Six on Saturday – 15/05/2021- Sunshine and Spring

It’s been a truly gorgeous spring week here, with loads of sunshine and cool temperatures that have encouraged petals to stay on stem and branch a bit longer than normal. Case in point is this Serviceberry, below. Normally petals blow off after about a week or 10 days. But that would be stretching it. They’ve been blooming now for three weeks! Lucky for this (and other) honey bees I’ve spotted buzzing around it. Loads of berries for the bird this year! I know I’ve shown this lovely bush before but I think it’s work a second look, because of the bee.

The photo at the very top has a blossom laden branch of the dwarf sour cherry ‘Romeo,’ and in the background is a row of Narcissus ‘Quail.’ Between them is a patch of purple tulips. The last of the tulips to bloom – this is Tulipa triumph ‘Pittsburg’ (no ‘h’ at the end of the name, apparently). They’re very tall, which is nice, but the flowers themselves are quite small. I’m not complaining – I planted them five years ago so they’ve given me three bonus years of flowers.
The clove-like fragrance of Viburnum carlesii – Korean spice Viburnum – has started to follow me as I toodle around the garden. For some happy reason the rabbits ignored them this past winter and I have more flower buds starting to burst open than ever.

Every Saturday, The Propagator encourages gardeners around the world to share six things that are happening in their garden. Hope your weekend is sunny and warm!

18 Comments

  1. I also have plastic cloche like yours but I put it on the young pumpkins to protect them from the cold nights right now. It allows you to gain a few degrees, you’re right.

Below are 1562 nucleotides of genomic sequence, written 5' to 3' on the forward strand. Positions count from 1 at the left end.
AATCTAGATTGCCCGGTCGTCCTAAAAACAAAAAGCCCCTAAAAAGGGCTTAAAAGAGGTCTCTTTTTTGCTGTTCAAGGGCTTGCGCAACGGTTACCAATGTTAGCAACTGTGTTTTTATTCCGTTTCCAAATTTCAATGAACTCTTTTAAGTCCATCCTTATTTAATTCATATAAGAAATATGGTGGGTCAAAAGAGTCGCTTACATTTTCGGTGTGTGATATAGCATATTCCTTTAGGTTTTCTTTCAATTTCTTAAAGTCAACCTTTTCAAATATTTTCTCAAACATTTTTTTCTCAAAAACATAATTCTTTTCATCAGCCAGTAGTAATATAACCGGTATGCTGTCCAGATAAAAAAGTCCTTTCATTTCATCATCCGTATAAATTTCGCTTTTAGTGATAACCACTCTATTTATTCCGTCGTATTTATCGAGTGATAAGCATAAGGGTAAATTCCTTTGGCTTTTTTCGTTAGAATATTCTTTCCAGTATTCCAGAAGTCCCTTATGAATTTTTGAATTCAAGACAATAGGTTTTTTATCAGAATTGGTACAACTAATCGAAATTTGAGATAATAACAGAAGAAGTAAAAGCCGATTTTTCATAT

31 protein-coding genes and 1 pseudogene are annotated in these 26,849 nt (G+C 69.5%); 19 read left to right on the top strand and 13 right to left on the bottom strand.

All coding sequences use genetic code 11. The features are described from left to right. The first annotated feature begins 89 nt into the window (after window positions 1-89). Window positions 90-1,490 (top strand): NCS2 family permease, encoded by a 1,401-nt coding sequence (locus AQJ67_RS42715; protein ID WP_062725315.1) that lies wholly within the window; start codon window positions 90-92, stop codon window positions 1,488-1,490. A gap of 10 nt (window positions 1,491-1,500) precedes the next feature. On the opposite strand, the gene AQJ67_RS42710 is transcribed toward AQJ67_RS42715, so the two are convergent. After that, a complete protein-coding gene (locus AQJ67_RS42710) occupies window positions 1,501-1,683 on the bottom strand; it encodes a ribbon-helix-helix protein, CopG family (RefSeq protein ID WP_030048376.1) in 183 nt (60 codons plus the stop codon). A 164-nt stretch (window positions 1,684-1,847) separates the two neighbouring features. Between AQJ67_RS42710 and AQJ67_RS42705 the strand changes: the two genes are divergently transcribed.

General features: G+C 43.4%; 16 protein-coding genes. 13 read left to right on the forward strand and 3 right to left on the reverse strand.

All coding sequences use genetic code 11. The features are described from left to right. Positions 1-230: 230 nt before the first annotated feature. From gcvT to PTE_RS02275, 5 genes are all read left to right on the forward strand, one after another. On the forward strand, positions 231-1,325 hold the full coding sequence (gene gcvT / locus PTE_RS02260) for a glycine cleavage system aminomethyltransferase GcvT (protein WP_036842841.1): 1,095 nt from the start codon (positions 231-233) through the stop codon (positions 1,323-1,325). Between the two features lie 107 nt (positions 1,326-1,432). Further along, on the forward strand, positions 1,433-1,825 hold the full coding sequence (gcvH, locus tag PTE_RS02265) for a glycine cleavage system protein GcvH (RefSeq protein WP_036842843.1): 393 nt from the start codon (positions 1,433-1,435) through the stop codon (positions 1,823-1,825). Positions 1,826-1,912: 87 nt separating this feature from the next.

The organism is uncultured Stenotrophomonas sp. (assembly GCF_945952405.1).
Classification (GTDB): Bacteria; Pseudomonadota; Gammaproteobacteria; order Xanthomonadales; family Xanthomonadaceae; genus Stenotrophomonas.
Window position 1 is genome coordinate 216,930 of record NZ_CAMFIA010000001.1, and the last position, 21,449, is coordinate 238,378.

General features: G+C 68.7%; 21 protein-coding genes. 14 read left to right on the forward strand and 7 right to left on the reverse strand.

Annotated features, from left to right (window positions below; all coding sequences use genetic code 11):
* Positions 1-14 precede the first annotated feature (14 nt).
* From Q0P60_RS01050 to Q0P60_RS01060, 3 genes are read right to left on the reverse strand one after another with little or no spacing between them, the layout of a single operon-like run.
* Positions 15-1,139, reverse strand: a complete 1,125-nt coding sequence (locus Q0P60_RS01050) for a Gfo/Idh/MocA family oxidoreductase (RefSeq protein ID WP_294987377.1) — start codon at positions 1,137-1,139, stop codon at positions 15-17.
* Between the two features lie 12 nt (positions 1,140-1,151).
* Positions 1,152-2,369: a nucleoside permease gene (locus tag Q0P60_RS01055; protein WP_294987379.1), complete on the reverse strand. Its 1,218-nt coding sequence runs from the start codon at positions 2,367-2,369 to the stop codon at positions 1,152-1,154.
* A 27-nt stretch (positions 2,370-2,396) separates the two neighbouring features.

Very pretty Tulips ‘Pittsburgh’

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  2. The Santa Clara Valley used to be full of orchards, and cherries were the most common sort where Sunnyvale is now. Weirdly though, we remember only sweet cherries. Those were the only cherries I knew growing up, and they were used for everything. I always thought that sweet cherry pies were ‘normal’. Sour cherries grew here also, but no one remember them, or where they grew.
    Serviceberries are not grown here, but I intend to add it to my home garden, just to see what it is all about.
    By the way, several towns are named ‘Pittsburg’, but the only one with an ‘h’ that I am aware of is the big one in Pennsylvania. (Although, I just looked it up to see that there is one in North Dakota and another in Ontario.) There is another Pittsburg in Contra Costa County to the north of here, and another in Pittsburg County in Oklahoma.

    Liked by 1 person

    1. I’m giggling about all the Pittsurg’s! Thanks!! I also had never heard about sour cherries (let alone dwarf cherry trees – my experience had all been with mammoth trees where the cherries were food for birds and not us earth-bound humans without as much as a step ladder…) until I moved here.

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      1. So, sweet cherries are more common there as well? Sour or tart cherries perform better where winters are cooler, . . . or perhaps sweet cherries are more tolerant of minimal chill.

        Liked by 1 person

  3. There’s a Pittsburg, Texas, too. It’s not known for cherries, but for peaches. It’s several hours up the road, but I’ve been known to stop and stock up on their home-canned peaches when I’m in the area. They aren’t anything like canned peaches in the store; they taste like Grandma’s.

    I love those purple tulips. For some reason, their small size makes them even more appealing to me, and the color is great.

    Liked by 1 person

  4. I have garlic growing well spaced, and I have spinach seeds….am I going to follow your idea? I’d be silly if I didn’t try, as I am running out of space. Many thanks for the idea Chris.

    Liked by 1 person

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